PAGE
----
"Without other people to help you determine right from wrong, you're left wandering around trying to figure it out for yourself," said Erin Davenport, a social worker and ordained Presbyterian minister. "When you're making up (your morals) as you go along, it's easy to get lost along the way."

The soft, still voices

In "The Road to Character," Brooks describes certain elements of life as drivers of character development, including participating in community groups, reading great works of literature, spending time with loved ones and developing spiritually.

These activities are some of the defining features of high school life (even if English teachers assign the reading) and yet their potential influence can be undermined by the chaotic pace of adolescence, as well as adults' uncertainty about starting deep conversations, Davenport said.

Parents, teachers, sports coaches or faith leaders might "assume that youth and children are going to naturally pick up on how to be good people," or struggle themselves with living morally, she said.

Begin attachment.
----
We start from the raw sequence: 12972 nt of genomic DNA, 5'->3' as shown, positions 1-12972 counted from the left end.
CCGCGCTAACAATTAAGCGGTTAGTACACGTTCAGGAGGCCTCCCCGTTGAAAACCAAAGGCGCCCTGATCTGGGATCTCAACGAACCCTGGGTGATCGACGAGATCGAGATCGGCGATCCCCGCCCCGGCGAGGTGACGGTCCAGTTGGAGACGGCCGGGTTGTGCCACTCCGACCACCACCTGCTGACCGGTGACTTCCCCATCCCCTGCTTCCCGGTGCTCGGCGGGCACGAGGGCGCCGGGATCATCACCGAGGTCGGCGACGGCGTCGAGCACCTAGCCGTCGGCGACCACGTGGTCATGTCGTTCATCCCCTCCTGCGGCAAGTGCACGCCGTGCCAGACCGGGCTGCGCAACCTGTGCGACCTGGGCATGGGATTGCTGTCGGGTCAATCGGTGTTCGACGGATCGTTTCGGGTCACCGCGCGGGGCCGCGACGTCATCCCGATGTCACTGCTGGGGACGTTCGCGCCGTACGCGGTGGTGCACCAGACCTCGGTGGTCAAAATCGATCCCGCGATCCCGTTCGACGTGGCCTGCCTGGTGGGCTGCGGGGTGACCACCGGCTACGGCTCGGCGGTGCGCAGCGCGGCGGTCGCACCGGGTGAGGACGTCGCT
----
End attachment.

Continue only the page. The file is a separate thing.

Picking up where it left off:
Additionally, it is difficult for high schoolers and adults alike to set aside time to address moral questions, said Trisha Ross Anderson, a research project manager for Making Caring Common, an initiative based at Harvard's Graduate School of Education that equips parents and educators with the tools to raise respectful and responsible children.

As Brooks notes in his book, life in the 21st century has "become faster and busier. It is harder to attend to the soft, still voices that come from the depths."

Making Caring Common tries to remedy the modern world's lack of self-reflection with capstone experiences, encouraging school administrators to make space in the curriculum for students to think about who they are and who they want to be.

The same type of model can be employed by parents, who encourage the difficult work of character development by asking questions and providing opportunities for their children to blossom morally, Anderson said.

"The idea is that youth need an opportunity to reflect, to consider things like, 'Who am I? Where am I coming from? What kind of world do I want to live in?, she said. "It's broader than self-reflection. It's asking, 'What can I give back?